Whether your home office is a whole room in your house or a corner of your bedroom, having the right paint color in your work space can make a difference in your productivity. White or gray might seem like the obvious choices, but blue, green, brown, and even orange can set the right mood for your writing project.
Clare is an interior paint and supplies online store that aims to make paint shopping easier and more inspiring. You might like Clare because they offer a curated palette of 55 timeless colors to eliminate browsing through 50 shades of beige. I love them because they have a quiz to help you find the right color and send you sample swatches to stick on your wall for only $2. Their ultra-premium paint is Zero VOC* and GREENGUARD Gold Certified for low chemical emissions.
Today is Arbor Day, a holiday in which we are encouraged to plant trees. I don’t know about you, but I do not have the resources or the experience necessary to plant a tree today. However, I have supported companies that plant trees for every product that you buy.
Every year, I send out Christmas cards featuring photos of my dogs, and I design and send them through a company called Paper Culture. “Instead of cutting down forests to fill your order,” says Paper Culture, “we use post-consumer waste and wood alternatives. We plant a tree with every order.”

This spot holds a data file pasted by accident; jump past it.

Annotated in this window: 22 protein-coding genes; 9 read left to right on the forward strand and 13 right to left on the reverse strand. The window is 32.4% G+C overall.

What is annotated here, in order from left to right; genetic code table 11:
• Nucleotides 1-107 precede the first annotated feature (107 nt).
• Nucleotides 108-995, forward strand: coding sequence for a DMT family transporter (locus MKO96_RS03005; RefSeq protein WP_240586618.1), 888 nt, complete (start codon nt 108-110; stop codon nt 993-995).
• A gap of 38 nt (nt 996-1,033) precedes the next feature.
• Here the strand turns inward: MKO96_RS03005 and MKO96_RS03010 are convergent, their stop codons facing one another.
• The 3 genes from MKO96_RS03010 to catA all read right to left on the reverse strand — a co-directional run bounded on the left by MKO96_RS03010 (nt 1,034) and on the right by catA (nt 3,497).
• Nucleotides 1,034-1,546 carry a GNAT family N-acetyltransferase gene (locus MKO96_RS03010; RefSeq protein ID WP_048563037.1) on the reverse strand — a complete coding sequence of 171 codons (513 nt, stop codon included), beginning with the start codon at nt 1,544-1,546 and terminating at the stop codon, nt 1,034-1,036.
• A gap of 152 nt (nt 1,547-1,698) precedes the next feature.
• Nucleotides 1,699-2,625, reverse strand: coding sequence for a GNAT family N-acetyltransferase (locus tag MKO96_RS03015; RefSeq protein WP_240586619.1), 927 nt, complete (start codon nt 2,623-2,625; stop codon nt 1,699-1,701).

For our wedding, my husband and I ordered wine from ONEHOPE. At ONEHOPE, every bottle of wine that you order makes some sort of social impact: helping to end childhood hunger, getting shelter animals adopted, providing clean drinking water, etc. (Ordering California Sauvignon Blanc supports the environment.)
In February, I copy edited a book intended for social entrepreneurs (i.e., people who want to start a business with the goal of solving social problems). The author poses the question, "Think of your field as a whole. Is it known for being stagnant or innovative?" I chuckled and thought about the copy editor stereotype: an elderly white woman with glasses, similar to the librarian stereotype, but instead of holding their index finger to their lips, they are holding a red pen and looking down at your work with disappointment.
Now that I’m 26, my husband keeps teasing me about being in my “late twenties.” (He’s two years younger than me.) Long ago are the days when I would hang a celebrity’s poster on my wall and think about how grown up they seemed. It's weird that I'm the same age as Cardi B...
Being born in 1993 makes me a millennial, and being a millennial has actually been a benefit to me as a copy editor. We spent our childhood years making mud pies and playing with Play-Doh, but we also grew up with the Internet and social media — allowing us to balance the old and the new. In university, I received a formal technical writing and editing education, even learning the traditional proofreading marks that our stereotypical copy editor would have used before Track Changes was invented. But I also took courses dedicated to document design, analyzing audiences, and inbound marketing.
Happiness hides in life's small details. If you're not looking, it becomes invisible. — Joyce Brothers